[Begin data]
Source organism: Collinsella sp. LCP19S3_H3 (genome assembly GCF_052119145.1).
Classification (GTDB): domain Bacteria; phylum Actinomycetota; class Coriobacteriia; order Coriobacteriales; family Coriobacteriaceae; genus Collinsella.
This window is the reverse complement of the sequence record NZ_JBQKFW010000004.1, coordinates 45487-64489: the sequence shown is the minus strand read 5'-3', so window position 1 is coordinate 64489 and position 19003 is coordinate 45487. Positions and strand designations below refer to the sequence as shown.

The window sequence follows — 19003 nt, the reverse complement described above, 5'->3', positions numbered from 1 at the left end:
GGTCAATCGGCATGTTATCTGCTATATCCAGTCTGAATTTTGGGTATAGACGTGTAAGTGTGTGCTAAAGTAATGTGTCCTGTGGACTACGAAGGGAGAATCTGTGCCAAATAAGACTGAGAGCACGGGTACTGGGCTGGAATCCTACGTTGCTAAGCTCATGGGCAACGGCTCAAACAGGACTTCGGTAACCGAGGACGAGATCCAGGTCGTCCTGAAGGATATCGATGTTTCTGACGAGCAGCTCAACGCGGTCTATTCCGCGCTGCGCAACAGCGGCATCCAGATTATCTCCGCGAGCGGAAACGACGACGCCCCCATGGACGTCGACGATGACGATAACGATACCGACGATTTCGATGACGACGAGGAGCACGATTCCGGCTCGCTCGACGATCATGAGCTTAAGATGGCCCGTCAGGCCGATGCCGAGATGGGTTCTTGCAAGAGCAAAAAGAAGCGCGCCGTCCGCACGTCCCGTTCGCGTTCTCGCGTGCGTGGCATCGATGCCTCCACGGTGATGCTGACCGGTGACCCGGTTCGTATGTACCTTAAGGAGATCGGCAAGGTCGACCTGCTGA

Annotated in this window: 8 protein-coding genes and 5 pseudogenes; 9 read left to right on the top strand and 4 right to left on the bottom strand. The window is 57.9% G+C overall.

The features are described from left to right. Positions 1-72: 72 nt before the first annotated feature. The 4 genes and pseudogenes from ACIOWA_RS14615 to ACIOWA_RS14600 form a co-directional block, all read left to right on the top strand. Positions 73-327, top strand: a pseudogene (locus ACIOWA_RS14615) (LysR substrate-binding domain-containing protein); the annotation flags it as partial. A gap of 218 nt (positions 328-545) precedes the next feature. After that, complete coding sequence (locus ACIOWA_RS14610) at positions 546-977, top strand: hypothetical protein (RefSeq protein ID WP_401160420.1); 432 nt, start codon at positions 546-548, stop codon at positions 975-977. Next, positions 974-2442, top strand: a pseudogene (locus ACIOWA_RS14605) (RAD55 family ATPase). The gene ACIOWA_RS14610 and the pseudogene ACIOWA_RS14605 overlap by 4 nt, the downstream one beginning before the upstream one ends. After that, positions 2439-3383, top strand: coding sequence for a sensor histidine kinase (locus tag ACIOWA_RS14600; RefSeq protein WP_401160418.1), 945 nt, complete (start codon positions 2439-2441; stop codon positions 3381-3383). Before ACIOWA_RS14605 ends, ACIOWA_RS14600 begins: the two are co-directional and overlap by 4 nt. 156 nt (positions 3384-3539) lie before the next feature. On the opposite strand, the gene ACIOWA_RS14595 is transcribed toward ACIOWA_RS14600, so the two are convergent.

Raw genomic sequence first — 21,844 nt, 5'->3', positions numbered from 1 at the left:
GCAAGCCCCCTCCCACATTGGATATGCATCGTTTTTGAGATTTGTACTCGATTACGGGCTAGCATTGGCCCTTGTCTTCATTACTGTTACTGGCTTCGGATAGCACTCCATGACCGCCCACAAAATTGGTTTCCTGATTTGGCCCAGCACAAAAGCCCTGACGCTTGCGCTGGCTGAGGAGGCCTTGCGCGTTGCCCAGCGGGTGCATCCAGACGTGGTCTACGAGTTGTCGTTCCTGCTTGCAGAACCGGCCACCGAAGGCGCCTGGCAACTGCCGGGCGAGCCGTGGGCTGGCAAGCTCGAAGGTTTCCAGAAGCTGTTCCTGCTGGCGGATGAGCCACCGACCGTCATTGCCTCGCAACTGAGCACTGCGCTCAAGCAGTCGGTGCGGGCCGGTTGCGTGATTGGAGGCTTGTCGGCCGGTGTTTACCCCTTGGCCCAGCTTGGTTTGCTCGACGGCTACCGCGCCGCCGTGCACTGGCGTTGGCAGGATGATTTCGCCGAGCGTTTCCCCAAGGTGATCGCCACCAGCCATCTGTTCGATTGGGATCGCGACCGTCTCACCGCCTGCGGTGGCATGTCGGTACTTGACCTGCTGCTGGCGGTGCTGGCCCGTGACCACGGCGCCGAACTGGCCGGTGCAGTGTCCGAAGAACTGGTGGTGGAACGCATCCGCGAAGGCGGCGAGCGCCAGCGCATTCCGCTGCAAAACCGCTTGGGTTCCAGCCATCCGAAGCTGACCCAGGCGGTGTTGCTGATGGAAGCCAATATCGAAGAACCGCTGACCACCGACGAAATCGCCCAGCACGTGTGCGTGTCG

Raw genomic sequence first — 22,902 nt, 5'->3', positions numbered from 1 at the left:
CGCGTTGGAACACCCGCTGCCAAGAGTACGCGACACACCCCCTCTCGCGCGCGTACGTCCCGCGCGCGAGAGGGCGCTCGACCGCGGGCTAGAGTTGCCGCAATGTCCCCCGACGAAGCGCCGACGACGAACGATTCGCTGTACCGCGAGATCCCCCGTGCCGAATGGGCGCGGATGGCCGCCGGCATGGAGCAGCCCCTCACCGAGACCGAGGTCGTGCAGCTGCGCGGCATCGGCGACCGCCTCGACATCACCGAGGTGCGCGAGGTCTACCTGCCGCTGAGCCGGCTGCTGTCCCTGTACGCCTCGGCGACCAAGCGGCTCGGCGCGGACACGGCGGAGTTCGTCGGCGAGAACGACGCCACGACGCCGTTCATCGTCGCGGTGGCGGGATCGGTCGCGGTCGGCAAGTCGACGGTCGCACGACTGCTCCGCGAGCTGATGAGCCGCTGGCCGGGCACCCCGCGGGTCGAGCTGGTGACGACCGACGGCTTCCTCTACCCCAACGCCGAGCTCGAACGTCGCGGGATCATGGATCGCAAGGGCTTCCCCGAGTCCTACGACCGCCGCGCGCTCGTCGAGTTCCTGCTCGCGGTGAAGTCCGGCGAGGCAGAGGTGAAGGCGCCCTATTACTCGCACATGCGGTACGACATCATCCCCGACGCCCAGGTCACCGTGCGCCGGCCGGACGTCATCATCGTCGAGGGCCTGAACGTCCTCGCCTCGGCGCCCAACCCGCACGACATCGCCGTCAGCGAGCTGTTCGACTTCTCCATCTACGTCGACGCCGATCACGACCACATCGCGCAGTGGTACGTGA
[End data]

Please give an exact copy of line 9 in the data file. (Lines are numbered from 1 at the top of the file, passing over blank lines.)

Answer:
GCAAGCCCCCTCCCACATTGGATATGCATCGTTTTTGAGATTTGTACTCGATTACGGGCTAGCATTGGCCCTTGTCTTCATTACTGTTACTGGCTTCGGATAGCACTCCATGACCGCCCACAAAATTGGTTTCCTGATTTGGCCCAGCACAAAAGCCCTGACGCTTGCGCTGGCTGAGGAGGCCTTGCGCGTTGCCCAGCGGGTGCATCCAGACGTGGTCTACGAGTTGTCGTTCCTGCTTGCAGAACCGGCCACCGAAGGCGCCTGGCAACTGCCGGGCGAGCCGTGGGCTGGCAAGCTCGAAGGTTTCCAGAAGCTGTTCCTGCTGGCGGATGAGCCACCGACCGTCATTGCCTCGCAACTGAGCACTGCGCTCAAGCAGTCGGTGCGGGCCGGTTGCGTGATTGGAGGCTTGTCGGCCGGTGTTTACCCCTTGGCCCAGCTTGGTTTGCTCGACGGCTACCGCGCCGCCGTGCACTGGCGTTGGCAGGATGATTTCGCCGAGCGTTTCCCCAAGGTGATCGCCACCAGCCATCTGTTCGATTGGGATCGCGACCGTCTCACCGCCTGCGGTGGCATGTCGGTACTTGACCTGCTGCTGGCGGTGCTGGCCCGTGACCACGGCGCCGAACTGGCCGGTGCAGTGTCCGAAGAACTGGTGGTGGAACGCATCCGCGAAGGCGGCGAGCGCCAGCGCATTCCGCTGCAAAACCGCTTGGGTTCCAGCCATCCGAAGCTGACCCAGGCGGTGTTGCTGATGGAAGCCAATATCGAAGAACCGCTGACCACCGACGAAATCGCCCAGCACGTGTGCGTGTCG